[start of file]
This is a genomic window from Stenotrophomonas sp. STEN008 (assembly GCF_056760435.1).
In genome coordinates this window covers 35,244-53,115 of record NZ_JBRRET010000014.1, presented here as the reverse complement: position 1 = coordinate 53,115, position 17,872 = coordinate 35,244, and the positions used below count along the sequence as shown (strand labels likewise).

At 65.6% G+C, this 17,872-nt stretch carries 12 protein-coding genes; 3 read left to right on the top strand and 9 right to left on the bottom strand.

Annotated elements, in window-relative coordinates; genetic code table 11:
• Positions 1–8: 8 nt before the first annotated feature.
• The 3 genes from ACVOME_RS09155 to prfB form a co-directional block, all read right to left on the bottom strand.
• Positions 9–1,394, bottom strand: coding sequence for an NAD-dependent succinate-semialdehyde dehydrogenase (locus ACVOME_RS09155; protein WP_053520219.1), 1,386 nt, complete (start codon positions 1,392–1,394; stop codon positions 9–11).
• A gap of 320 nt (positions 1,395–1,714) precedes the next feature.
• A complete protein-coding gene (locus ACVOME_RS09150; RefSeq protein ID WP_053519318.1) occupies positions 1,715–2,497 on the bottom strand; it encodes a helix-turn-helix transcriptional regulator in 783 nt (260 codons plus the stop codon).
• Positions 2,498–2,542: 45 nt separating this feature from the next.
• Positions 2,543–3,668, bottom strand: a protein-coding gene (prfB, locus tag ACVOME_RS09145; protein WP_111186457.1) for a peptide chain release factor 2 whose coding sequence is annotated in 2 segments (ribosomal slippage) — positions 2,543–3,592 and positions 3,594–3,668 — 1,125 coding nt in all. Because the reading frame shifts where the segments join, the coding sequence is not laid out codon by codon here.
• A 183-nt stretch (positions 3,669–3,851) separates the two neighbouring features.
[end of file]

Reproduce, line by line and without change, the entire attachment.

This is a genomic window from Stenotrophomonas sp. STEN008 (assembly GCF_056760435.1).
In genome coordinates this window covers 35,244-53,115 of record NZ_JBRRET010000014.1, presented here as the reverse complement: position 1 = coordinate 53,115, position 17,872 = coordinate 35,244, and the positions used below count along the sequence as shown (strand labels likewise).

At 65.6% G+C, this 17,872-nt stretch carries 12 protein-coding genes; 3 read left to right on the top strand and 9 right to left on the bottom strand.

Annotated elements, in window-relative coordinates; genetic code table 11:
• Positions 1–8: 8 nt before the first annotated feature.
• The 3 genes from ACVOME_RS09155 to prfB form a co-directional block, all read right to left on the bottom strand.
• Positions 9–1,394, bottom strand: coding sequence for an NAD-dependent succinate-semialdehyde dehydrogenase (locus ACVOME_RS09155; protein WP_053520219.1), 1,386 nt, complete (start codon positions 1,392–1,394; stop codon positions 9–11).
• A gap of 320 nt (positions 1,395–1,714) precedes the next feature.
• A complete protein-coding gene (locus ACVOME_RS09150; RefSeq protein ID WP_053519318.1) occupies positions 1,715–2,497 on the bottom strand; it encodes a helix-turn-helix transcriptional regulator in 783 nt (260 codons plus the stop codon).
• Positions 2,498–2,542: 45 nt separating this feature from the next.
• Positions 2,543–3,668, bottom strand: a protein-coding gene (prfB, locus tag ACVOME_RS09145; protein WP_111186457.1) for a peptide chain release factor 2 whose coding sequence is annotated in 2 segments (ribosomal slippage) — positions 2,543–3,592 and positions 3,594–3,668 — 1,125 coding nt in all. Because the reading frame shifts where the segments join, the coding sequence is not laid out codon by codon here.
• A 183-nt stretch (positions 3,669–3,851) separates the two neighbouring features.